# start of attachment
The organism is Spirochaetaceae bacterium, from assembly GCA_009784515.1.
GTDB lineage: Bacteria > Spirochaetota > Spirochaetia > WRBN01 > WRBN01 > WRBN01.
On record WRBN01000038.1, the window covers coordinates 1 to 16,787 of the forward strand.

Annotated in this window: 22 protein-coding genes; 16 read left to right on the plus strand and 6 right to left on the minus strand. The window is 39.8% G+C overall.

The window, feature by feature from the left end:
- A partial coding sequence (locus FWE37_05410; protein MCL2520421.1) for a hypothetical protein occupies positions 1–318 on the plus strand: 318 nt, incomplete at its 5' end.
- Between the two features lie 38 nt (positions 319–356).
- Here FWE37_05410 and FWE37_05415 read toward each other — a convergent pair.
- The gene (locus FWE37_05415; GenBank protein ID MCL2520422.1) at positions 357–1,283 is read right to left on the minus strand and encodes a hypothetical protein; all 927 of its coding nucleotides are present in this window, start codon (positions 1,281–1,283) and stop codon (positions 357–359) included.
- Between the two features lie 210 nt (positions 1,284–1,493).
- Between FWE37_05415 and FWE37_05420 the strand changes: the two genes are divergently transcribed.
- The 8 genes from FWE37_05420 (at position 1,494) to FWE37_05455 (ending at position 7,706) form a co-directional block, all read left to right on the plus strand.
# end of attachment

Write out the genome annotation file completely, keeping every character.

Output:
The organism is Spirochaetaceae bacterium, from assembly GCA_009784515.1.
GTDB lineage: Bacteria > Spirochaetota > Spirochaetia > WRBN01 > WRBN01 > WRBN01.
On record WRBN01000038.1, the window covers coordinates 1 to 16,787 of the forward strand.

Annotated in this window: 22 protein-coding genes; 16 read left to right on the plus strand and 6 right to left on the minus strand. The window is 39.8% G+C overall.

The window, feature by feature from the left end:
- A partial coding sequence (locus FWE37_05410; protein MCL2520421.1) for a hypothetical protein occupies positions 1–318 on the plus strand: 318 nt, incomplete at its 5' end.
- Between the two features lie 38 nt (positions 319–356).
- Here FWE37_05410 and FWE37_05415 read toward each other — a convergent pair.
- The gene (locus FWE37_05415; GenBank protein ID MCL2520422.1) at positions 357–1,283 is read right to left on the minus strand and encodes a hypothetical protein; all 927 of its coding nucleotides are present in this window, start codon (positions 1,281–1,283) and stop codon (positions 357–359) included.
- Between the two features lie 210 nt (positions 1,284–1,493).
- Between FWE37_05415 and FWE37_05420 the strand changes: the two genes are divergently transcribed.
- The 8 genes from FWE37_05420 (at position 1,494) to FWE37_05455 (ending at position 7,706) form a co-directional block, all read left to right on the plus strand.